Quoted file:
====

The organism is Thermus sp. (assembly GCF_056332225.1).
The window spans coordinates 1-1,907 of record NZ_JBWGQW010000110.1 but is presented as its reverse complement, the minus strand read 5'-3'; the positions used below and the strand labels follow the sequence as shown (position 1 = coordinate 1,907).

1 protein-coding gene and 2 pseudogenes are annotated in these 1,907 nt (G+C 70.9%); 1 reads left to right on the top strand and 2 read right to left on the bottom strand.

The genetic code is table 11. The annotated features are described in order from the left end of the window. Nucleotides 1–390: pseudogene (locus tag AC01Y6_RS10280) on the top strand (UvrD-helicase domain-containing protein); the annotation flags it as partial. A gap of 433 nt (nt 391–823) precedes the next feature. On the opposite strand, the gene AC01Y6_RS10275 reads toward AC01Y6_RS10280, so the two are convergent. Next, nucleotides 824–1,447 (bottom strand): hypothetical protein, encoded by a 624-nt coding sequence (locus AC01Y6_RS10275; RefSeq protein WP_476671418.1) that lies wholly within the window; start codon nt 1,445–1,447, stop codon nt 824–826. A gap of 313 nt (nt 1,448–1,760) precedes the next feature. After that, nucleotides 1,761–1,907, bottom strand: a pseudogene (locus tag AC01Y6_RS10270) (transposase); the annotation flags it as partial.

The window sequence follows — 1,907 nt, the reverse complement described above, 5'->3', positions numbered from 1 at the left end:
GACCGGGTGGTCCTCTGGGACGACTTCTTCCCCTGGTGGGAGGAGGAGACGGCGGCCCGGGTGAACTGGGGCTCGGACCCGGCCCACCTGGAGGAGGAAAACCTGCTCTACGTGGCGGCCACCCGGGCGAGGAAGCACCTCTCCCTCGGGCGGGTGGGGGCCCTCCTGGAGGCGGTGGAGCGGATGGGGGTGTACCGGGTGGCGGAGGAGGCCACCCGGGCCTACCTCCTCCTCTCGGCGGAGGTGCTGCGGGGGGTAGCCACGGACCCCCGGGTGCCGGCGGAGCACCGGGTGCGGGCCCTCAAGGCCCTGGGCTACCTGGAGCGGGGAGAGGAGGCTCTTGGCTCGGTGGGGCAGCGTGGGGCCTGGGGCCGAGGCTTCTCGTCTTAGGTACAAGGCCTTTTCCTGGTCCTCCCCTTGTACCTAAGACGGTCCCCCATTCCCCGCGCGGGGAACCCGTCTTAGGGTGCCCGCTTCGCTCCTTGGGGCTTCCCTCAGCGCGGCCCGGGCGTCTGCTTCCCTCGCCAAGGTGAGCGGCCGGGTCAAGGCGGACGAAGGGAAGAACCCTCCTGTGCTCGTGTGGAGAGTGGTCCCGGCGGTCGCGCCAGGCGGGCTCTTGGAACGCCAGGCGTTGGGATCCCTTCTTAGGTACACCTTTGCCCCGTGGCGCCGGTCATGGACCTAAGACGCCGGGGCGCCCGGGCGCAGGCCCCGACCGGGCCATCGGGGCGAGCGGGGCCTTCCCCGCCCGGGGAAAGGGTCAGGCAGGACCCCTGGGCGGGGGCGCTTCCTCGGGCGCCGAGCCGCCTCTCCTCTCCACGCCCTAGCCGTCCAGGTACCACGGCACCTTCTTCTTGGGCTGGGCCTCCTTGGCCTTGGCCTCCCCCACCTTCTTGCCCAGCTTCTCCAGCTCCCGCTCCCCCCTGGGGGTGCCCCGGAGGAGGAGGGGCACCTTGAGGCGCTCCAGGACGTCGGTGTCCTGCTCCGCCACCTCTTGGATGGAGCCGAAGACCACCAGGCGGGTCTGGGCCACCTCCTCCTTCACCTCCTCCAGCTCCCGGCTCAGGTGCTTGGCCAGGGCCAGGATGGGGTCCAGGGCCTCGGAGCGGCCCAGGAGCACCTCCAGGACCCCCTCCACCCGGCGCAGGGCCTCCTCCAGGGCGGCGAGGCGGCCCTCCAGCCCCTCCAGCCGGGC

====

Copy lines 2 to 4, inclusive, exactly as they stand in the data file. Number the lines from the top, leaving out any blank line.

The window spans coordinates 1-1,907 of record NZ_JBWGQW010000110.1 but is presented as its reverse complement, the minus strand read 5'-3'; the positions used below and the strand labels follow the sequence as shown (position 1 = coordinate 1,907).

1 protein-coding gene and 2 pseudogenes are annotated in these 1,907 nt (G+C 70.9%); 1 reads left to right on the top strand and 2 read right to left on the bottom strand.

The genetic code is table 11. The annotated features are described in order from the left end of the window. Nucleotides 1–390: pseudogene (locus tag AC01Y6_RS10280) on the top strand (UvrD-helicase domain-containing protein); the annotation flags it as partial. A gap of 433 nt (nt 391–823) precedes the next feature. On the opposite strand, the gene AC01Y6_RS10275 reads toward AC01Y6_RS10280, so the two are convergent. Next, nucleotides 824–1,447 (bottom strand): hypothetical protein, encoded by a 624-nt coding sequence (locus AC01Y6_RS10275; RefSeq protein WP_476671418.1) that lies wholly within the window; start codon nt 1,445–1,447, stop codon nt 824–826. A gap of 313 nt (nt 1,448–1,760) precedes the next feature. After that, nucleotides 1,761–1,907, bottom strand: a pseudogene (locus tag AC01Y6_RS10270) (transposase); the annotation flags it as partial.